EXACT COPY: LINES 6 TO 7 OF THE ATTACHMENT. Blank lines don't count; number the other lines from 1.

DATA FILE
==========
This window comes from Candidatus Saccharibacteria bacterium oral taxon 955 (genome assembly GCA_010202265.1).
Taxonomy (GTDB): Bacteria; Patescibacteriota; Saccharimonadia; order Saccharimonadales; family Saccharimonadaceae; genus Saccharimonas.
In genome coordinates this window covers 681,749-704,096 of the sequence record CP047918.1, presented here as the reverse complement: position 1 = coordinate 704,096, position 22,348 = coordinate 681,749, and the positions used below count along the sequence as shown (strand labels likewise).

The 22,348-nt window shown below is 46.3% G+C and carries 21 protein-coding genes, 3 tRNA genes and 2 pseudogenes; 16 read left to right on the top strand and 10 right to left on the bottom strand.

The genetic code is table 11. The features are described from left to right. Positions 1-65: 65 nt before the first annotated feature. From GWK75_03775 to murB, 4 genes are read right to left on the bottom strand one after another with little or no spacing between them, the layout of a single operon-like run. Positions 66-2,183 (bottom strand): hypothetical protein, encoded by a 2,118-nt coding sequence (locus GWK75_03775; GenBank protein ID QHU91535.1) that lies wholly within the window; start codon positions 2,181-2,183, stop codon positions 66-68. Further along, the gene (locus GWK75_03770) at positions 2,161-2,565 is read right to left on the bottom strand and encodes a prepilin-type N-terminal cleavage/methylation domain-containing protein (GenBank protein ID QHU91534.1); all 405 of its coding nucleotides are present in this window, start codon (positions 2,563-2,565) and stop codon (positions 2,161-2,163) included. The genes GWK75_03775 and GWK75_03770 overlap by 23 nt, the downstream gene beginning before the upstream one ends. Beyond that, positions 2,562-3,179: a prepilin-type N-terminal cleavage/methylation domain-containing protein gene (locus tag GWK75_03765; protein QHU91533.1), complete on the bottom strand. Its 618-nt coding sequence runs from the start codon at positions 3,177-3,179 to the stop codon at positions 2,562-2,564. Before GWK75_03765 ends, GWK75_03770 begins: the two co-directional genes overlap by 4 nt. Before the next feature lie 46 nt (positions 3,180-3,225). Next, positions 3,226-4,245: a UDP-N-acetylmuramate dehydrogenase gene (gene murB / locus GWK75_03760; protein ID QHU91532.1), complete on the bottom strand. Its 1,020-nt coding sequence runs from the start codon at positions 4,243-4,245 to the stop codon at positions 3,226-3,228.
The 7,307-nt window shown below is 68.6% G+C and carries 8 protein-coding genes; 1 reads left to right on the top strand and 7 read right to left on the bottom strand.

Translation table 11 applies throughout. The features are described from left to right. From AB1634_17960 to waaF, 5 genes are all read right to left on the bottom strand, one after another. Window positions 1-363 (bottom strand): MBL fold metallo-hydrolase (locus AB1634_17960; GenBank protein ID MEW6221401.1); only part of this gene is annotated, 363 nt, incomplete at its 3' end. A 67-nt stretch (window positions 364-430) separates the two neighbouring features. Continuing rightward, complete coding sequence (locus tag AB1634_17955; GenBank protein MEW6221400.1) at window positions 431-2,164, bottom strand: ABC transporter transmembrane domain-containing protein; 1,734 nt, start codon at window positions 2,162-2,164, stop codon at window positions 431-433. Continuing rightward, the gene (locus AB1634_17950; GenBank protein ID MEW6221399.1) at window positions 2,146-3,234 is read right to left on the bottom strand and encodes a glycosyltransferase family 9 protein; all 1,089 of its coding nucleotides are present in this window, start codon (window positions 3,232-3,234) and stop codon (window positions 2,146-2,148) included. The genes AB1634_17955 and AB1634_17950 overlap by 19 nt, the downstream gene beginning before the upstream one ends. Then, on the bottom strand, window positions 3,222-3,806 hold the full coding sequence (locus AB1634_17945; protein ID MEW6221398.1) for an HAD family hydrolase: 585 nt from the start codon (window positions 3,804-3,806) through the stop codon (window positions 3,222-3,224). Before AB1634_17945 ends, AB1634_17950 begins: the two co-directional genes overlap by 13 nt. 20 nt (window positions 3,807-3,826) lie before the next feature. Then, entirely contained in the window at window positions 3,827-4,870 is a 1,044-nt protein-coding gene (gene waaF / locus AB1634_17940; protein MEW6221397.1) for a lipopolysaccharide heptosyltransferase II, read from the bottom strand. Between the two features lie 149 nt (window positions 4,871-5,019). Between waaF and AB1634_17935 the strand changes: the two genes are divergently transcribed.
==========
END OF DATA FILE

The 7,307-nt window shown below is 68.6% G+C and carries 8 protein-coding genes; 1 reads left to right on the top strand and 7 read right to left on the bottom strand.

Translation table 11 applies throughout. The features are described from left to right. From AB1634_17960 to waaF, 5 genes are all read right to left on the bottom strand, one after another. Window positions 1-363 (bottom strand): MBL fold metallo-hydrolase (locus AB1634_17960; GenBank protein ID MEW6221401.1); only part of this gene is annotated, 363 nt, incomplete at its 3' end. A 67-nt stretch (window positions 364-430) separates the two neighbouring features. Continuing rightward, complete coding sequence (locus tag AB1634_17955; GenBank protein MEW6221400.1) at window positions 431-2,164, bottom strand: ABC transporter transmembrane domain-containing protein; 1,734 nt, start codon at window positions 2,162-2,164, stop codon at window positions 431-433. Continuing rightward, the gene (locus AB1634_17950; GenBank protein ID MEW6221399.1) at window positions 2,146-3,234 is read right to left on the bottom strand and encodes a glycosyltransferase family 9 protein; all 1,089 of its coding nucleotides are present in this window, start codon (window positions 3,232-3,234) and stop codon (window positions 2,146-2,148) included. The genes AB1634_17955 and AB1634_17950 overlap by 19 nt, the downstream gene beginning before the upstream one ends. Then, on the bottom strand, window positions 3,222-3,806 hold the full coding sequence (locus AB1634_17945; protein ID MEW6221398.1) for an HAD family hydrolase: 585 nt from the start codon (window positions 3,804-3,806) through the stop codon (window positions 3,222-3,224). Before AB1634_17945 ends, AB1634_17950 begins: the two co-directional genes overlap by 13 nt. 20 nt (window positions 3,807-3,826) lie before the next feature. Then, entirely contained in the window at window positions 3,827-4,870 is a 1,044-nt protein-coding gene (gene waaF / locus AB1634_17940; protein MEW6221397.1) for a lipopolysaccharide heptosyltransferase II, read from the bottom strand. Between the two features lie 149 nt (window positions 4,871-5,019). Between waaF and AB1634_17935 the strand changes: the two genes are divergently transcribed.